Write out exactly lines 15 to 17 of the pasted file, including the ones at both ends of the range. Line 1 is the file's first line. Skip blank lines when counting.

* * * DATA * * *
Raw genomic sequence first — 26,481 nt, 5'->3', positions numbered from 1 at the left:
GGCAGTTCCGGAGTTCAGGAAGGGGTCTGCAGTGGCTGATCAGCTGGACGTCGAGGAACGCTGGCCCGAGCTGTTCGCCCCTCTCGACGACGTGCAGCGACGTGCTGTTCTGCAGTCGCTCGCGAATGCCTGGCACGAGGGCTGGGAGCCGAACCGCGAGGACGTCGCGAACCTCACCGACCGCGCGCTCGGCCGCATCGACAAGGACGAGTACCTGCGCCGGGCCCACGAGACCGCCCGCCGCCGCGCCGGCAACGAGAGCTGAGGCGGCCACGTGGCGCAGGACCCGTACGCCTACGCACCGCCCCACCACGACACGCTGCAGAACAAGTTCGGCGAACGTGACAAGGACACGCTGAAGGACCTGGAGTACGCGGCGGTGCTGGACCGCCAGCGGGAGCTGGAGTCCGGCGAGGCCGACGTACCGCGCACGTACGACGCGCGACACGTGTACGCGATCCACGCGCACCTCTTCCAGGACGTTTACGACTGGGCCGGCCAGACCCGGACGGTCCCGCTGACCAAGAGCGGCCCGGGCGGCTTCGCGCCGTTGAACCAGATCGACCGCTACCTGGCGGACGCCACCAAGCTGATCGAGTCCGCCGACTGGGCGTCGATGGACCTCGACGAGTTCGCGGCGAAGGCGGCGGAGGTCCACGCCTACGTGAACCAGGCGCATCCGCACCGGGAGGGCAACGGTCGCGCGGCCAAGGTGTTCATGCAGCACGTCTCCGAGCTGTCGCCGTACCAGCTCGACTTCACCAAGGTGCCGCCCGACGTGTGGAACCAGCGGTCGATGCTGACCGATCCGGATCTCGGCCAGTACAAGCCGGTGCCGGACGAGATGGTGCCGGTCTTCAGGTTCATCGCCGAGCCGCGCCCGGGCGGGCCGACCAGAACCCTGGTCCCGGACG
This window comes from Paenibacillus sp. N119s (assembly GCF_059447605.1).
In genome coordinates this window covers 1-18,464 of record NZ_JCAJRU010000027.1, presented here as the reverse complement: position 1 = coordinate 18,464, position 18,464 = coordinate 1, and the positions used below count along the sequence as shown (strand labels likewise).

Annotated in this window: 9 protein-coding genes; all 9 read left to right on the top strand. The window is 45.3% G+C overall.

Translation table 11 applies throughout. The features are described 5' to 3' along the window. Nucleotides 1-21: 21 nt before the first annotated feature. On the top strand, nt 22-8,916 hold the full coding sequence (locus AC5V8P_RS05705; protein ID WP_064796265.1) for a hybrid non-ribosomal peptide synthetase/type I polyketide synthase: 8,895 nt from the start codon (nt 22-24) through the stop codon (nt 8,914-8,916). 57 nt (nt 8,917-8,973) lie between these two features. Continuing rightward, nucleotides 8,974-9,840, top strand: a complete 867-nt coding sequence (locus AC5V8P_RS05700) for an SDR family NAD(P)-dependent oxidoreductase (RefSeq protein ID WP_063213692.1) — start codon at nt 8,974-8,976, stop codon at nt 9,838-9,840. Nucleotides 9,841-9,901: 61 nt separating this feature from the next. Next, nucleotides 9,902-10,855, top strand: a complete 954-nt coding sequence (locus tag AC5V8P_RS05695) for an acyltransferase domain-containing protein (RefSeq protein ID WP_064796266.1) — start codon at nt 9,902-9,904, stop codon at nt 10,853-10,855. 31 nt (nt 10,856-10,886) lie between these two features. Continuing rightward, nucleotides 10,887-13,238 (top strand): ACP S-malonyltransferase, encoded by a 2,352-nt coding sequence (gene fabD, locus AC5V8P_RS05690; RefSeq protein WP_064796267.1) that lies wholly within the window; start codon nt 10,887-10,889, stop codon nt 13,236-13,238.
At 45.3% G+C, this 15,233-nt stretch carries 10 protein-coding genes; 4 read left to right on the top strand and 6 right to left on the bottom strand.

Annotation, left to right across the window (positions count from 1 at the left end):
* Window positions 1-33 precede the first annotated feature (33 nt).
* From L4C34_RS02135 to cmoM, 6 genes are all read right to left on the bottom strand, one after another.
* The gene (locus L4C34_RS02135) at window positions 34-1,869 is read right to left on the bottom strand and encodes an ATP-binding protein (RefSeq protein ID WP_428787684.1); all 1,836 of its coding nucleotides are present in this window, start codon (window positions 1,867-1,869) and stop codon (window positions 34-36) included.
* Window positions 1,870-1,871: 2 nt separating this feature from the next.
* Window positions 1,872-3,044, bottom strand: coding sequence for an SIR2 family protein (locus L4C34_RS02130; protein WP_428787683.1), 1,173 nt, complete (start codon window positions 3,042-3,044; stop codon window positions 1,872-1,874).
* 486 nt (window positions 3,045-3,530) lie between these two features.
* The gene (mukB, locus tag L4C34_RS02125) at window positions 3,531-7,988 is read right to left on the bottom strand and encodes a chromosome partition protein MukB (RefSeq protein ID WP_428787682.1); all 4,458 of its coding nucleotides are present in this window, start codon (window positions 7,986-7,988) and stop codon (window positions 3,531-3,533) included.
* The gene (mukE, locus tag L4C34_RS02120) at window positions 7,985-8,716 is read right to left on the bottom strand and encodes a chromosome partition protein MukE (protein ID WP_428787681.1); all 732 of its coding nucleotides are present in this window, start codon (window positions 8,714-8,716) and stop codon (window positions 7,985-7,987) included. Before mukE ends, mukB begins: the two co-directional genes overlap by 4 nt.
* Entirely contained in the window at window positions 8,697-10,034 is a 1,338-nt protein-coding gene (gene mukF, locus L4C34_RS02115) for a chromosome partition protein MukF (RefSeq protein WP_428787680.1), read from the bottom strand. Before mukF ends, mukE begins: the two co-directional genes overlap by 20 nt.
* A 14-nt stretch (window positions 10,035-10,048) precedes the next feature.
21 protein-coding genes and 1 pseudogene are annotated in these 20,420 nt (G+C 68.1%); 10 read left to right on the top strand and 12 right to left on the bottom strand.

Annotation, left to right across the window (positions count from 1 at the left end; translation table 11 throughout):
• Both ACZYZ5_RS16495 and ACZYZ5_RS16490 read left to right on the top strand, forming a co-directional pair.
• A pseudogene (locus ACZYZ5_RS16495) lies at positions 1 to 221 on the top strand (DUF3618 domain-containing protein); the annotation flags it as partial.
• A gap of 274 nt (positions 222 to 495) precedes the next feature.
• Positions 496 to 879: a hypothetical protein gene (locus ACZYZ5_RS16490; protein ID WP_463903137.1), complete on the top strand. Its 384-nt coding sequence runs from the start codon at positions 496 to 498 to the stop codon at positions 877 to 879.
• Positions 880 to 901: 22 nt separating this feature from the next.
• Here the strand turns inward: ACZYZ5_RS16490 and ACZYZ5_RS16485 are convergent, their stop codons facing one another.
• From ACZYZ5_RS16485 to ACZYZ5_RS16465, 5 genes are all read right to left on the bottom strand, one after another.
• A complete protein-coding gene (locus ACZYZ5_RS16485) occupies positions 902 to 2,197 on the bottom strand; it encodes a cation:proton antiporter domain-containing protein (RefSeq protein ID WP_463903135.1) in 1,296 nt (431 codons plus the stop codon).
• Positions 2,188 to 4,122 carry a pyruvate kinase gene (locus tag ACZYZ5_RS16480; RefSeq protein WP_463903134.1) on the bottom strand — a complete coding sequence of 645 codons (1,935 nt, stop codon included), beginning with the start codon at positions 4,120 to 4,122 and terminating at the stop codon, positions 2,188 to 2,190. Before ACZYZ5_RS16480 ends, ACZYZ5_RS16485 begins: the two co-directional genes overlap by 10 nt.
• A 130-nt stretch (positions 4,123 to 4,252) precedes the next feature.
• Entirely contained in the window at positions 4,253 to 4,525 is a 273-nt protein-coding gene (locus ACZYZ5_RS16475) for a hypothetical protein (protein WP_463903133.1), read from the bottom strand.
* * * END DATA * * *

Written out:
* The gene (mukB, locus tag L4C34_RS02125) at window positions 3,531-7,988 is read right to left on the bottom strand and encodes a chromosome partition protein MukB (RefSeq protein ID WP_428787682.1); all 4,458 of its coding nucleotides are present in this window, start codon (window positions 7,986-7,988) and stop codon (window positions 3,531-3,533) included.
* The gene (mukE, locus tag L4C34_RS02120) at window positions 7,985-8,716 is read right to left on the bottom strand and encodes a chromosome partition protein MukE (protein ID WP_428787681.1); all 732 of its coding nucleotides are present in this window, start codon (window positions 8,714-8,716) and stop codon (window positions 7,985-7,987) included. Before mukE ends, mukB begins: the two co-directional genes overlap by 4 nt.
* Entirely contained in the window at window positions 8,697-10,034 is a 1,338-nt protein-coding gene (gene mukF, locus L4C34_RS02115) for a chromosome partition protein MukF (RefSeq protein WP_428787680.1), read from the bottom strand. Before mukF ends, mukE begins: the two co-directional genes overlap by 20 nt.